"We have to look at the whole picture and decide where is the best use of our resources."
Data meant to provide 'fulsome debate'
Their comments come two days after the province tightened its rules around returning rotational workers. Workers are now eligible to be tested on Day 7, an increase from testing on Day 5, and if negative results come back, may end their self-isolation earlier than the 14 days required for most other travellers.
Smieja did note there is a case to be made to keep the two-week rule firm in jurisdiction with mostly travel-related cases— a point Health Minister John Haggie and others have emphasized repeatedly in this province — although it requires everyone to follow the rules.
"I think if everybody perfectly complied with quarantine, if there were no downsides to that, that's a pretty useful way of managing this risk and has worked reasonably well around the world," he said.
The McMaster study did test regardless of symptoms, and Smieja said having that day-of-arrival test can help protect others from exposure, whether it be family members or flagging fellow passengers early on.
"I think arrival testing tells us activity, and may tell us that we need to do a look back on who is on that flight," he said.
"Sometimes, it also tells us if that person is in quarantine, but let's say they're interacting with family members who didn't travel, well, we have to protect the family members. So it's useful in that way."
The province does advise people in 14-day isolation not to interact with other members of their households.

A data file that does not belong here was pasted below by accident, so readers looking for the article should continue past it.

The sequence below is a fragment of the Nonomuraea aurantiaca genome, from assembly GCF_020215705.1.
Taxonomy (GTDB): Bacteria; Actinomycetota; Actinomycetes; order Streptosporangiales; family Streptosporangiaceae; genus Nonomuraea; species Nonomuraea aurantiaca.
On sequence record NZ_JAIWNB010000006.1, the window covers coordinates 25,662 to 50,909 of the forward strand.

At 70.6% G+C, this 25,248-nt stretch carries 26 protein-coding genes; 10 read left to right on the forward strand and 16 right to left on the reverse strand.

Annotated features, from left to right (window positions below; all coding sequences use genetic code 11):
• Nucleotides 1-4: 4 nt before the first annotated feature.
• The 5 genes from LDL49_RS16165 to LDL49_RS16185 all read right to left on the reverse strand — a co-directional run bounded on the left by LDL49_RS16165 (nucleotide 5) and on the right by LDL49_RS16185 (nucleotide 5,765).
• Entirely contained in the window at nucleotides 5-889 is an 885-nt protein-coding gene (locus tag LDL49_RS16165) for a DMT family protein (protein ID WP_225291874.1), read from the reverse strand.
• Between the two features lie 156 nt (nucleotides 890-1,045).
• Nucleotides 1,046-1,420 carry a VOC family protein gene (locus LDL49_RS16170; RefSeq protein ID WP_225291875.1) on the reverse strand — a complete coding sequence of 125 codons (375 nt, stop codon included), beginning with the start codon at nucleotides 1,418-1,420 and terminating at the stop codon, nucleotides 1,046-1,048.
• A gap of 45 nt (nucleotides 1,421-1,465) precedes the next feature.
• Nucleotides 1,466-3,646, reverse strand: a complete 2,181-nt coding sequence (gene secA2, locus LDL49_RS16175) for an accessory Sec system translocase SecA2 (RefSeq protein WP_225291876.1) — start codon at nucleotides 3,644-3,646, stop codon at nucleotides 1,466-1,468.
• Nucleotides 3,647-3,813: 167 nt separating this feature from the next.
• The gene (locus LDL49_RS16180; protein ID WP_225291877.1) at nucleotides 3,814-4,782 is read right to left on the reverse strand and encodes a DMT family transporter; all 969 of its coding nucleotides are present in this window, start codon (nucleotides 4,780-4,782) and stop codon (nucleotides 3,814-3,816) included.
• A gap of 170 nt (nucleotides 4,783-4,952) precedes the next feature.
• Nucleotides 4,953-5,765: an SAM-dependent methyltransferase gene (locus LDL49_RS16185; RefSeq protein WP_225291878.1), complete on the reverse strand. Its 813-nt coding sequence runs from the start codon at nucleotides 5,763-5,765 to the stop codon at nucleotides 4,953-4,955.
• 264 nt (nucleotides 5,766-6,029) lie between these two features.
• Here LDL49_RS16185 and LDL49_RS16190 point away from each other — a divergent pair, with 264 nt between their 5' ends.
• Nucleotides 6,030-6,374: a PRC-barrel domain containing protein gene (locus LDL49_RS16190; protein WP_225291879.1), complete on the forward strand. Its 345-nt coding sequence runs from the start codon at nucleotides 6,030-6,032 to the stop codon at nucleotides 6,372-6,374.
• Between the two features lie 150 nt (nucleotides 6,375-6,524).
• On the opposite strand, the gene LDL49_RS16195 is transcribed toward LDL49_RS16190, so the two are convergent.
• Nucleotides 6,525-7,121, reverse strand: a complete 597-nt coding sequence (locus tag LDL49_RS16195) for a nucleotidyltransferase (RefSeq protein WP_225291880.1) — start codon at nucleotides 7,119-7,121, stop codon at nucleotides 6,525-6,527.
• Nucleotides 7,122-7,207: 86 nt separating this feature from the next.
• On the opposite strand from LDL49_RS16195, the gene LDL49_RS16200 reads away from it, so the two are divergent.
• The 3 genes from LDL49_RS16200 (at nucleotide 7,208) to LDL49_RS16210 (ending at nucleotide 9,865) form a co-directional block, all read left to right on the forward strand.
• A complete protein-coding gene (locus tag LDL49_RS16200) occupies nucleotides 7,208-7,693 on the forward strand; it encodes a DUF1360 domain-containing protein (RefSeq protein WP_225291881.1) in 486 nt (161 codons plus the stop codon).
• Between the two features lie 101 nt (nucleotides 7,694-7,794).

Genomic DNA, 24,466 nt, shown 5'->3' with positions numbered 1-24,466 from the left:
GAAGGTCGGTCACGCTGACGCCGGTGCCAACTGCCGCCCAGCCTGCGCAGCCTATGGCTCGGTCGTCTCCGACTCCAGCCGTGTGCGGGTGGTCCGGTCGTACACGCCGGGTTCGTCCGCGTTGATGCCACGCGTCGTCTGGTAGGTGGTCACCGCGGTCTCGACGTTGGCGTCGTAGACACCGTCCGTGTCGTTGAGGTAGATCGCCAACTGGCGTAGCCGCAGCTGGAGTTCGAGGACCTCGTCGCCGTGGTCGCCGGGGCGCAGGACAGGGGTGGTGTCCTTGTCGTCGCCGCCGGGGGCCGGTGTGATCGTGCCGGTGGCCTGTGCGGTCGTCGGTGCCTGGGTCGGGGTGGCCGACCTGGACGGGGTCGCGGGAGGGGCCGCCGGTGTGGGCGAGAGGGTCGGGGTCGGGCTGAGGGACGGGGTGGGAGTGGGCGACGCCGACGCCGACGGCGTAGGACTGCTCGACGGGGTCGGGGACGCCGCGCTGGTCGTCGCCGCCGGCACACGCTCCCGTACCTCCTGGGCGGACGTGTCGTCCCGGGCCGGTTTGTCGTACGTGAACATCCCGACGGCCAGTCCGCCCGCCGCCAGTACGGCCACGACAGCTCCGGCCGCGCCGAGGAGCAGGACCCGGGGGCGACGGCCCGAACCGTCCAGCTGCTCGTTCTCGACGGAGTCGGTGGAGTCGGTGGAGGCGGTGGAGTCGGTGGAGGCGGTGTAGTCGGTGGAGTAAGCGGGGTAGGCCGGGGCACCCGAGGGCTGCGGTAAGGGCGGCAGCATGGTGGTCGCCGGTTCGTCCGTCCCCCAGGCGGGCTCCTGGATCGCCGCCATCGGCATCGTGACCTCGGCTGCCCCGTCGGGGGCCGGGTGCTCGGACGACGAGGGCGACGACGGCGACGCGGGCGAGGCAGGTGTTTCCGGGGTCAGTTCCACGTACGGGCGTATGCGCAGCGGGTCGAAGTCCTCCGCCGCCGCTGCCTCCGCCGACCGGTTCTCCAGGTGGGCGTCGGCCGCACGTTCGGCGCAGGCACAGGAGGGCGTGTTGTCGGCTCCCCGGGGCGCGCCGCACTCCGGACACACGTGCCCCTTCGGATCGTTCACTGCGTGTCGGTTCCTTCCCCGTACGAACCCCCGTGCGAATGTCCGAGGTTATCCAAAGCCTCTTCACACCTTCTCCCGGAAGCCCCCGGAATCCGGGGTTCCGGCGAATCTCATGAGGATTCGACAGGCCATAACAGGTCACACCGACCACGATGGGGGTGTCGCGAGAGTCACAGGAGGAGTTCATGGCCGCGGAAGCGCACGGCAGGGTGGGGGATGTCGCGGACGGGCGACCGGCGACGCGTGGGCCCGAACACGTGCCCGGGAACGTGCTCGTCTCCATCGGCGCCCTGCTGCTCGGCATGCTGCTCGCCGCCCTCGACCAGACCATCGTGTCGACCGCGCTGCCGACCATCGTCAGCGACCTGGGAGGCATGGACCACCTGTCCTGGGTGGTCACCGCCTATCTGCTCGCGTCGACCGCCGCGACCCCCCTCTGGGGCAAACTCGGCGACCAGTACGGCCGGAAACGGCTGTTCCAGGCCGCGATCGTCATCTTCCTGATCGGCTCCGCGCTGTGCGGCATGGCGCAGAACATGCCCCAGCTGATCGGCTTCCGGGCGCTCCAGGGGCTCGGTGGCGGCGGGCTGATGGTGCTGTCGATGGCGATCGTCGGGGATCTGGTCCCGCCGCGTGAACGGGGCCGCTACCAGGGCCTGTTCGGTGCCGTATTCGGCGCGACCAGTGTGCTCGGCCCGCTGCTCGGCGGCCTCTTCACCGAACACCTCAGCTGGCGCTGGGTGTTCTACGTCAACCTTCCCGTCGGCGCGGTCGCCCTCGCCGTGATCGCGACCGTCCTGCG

Newfoundland and Labrador's so-called travel ban prohibits free movement of incoming travellers, who must apply in advance for an exemption. Government officials say the ban, which has withstood a challenge at Supreme Court of Newfoundland and Labrador, is a key part of a strategy that has kept COVID-19 caseloads among the lowest in Canada.
As of Friday morning, there were 25 active cases in the province.
On Monday, Furey suspended N.L.'s participation in the Atlantic Bubble, which allowed residents of the four Atlantic provinces to move about the region.
Smieja said the study, once complete and compiled, may be of use across Canada and elsewhere, with no imminent vaccine, cases continuing to rise, and more testing strategies required.
"I think it provides data, and then there will be, you know, provincial and federal political decisions in terms of how to best use that data. Could that frequent traveler be allowed out sooner, or is that an unnecessary risk? I think we're providing data for a fulsome debate of that," he said.
The study was funded, in part, by Air Canada and the Greater Toronto Transit Authority — two entities with a vested interest in encouraging more air travel. Smieja said that financial help was needed to make the study happen, but crunching all the numbers and coming to conclusions is happening without their involvement.
"We'll do all of these analyses independently. And all of these results are discussed, publicly discussed, with our public health colleagues, before being released to the public," he said.